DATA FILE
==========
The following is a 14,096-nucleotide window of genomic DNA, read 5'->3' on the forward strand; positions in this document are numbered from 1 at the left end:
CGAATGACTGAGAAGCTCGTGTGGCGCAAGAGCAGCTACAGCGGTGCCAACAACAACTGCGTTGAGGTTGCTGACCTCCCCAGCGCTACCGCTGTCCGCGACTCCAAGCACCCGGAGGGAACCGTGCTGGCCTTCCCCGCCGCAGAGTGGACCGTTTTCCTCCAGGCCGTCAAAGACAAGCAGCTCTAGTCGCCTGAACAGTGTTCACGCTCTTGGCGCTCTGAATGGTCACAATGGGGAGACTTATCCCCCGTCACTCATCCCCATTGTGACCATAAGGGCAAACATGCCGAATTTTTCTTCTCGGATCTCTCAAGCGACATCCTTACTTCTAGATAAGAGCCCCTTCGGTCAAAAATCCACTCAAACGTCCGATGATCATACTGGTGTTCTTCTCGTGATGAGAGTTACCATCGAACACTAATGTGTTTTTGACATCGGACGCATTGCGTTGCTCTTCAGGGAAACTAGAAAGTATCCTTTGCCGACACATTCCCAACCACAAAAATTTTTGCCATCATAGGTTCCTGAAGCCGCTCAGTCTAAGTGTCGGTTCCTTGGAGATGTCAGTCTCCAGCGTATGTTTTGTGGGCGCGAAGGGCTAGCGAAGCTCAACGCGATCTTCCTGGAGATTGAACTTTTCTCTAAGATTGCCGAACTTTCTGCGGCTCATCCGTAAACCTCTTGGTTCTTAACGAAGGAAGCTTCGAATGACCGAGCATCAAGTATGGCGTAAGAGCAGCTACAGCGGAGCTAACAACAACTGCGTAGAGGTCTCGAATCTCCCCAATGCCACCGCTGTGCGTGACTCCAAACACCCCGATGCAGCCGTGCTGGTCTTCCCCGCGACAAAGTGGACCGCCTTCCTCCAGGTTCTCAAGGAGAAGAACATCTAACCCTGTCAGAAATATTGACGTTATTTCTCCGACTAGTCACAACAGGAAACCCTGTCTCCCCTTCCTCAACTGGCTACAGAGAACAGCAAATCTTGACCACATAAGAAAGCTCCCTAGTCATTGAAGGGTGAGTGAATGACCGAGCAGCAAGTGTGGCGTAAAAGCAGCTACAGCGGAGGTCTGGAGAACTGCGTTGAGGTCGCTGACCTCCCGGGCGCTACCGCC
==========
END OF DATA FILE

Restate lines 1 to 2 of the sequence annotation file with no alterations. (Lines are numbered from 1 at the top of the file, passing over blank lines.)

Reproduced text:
The following is a 14,096-nucleotide window of genomic DNA, read 5'->3' on the forward strand; positions in this document are numbered from 1 at the left end:
CGAATGACTGAGAAGCTCGTGTGGCGCAAGAGCAGCTACAGCGGTGCCAACAACAACTGCGTTGAGGTTGCTGACCTCCCCAGCGCTACCGCTGTCCGCGACTCCAAGCACCCGGAGGGAACCGTGCTGGCCTTCCCCGCCGCAGAGTGGACCGTTTTCCTCCAGGCCGTCAAAGACAAGCAGCTCTAGTCGCCTGAACAGTGTTCACGCTCTTGGCGCTCTGAATGGTCACAATGGGGAGACTTATCCCCCGTCACTCATCCCCATTGTGACCATAAGGGCAAACATGCCGAATTTTTCTTCTCGGATCTCTCAAGCGACATCCTTACTTCTAGATAAGAGCCCCTTCGGTCAAAAATCCACTCAAACGTCCGATGATCATACTGGTGTTCTTCTCGTGATGAGAGTTACCATCGAACACTAATGTGTTTTTGACATCGGACGCATTGCGTTGCTCTTCAGGGAAACTAGAAAGTATCCTTTGCCGACACATTCCCAACCACAAAAATTTTTGCCATCATAGGTTCCTGAAGCCGCTCAGTCTAAGTGTCGGTTCCTTGGAGATGTCAGTCTCCAGCGTATGTTTTGTGGGCGCGAAGGGCTAGCGAAGCTCAACGCGATCTTCCTGGAGATTGAACTTTTCTCTAAGATTGCCGAACTTTCTGCGGCTCATCCGTAAACCTCTTGGTTCTTAACGAAGGAAGCTTCGAATGACCGAGCATCAAGTATGGCGTAAGAGCAGCTACAGCGGAGCTAACAACAACTGCGTAGAGGTCTCGAATCTCCCCAATGCCACCGCTGTGCGTGACTCCAAACACCCCGATGCAGCCGTGCTGGTCTTCCCCGCGACAAAGTGGACCGCCTTCCTCCAGGTTCTCAAGGAGAAGAACATCTAACCCTGTCAGAAATATTGACGTTATTTCTCCGACTAGTCACAACAGGAAACCCTGTCTCCCCTTCCTCAACTGGCTACAGAGAACAGCAAATCTTGACCACATAAGAAAGCTCCCTAGTCATTGAAGGGTGAGTGAATGACCGAGCAGCAAGTGTGGCGTAAAAGCAGCTACAGCGGAGGTCTGGAGAACTGCGTTGAGGTCGCTGACCTCCCGGGCGCTACCGCC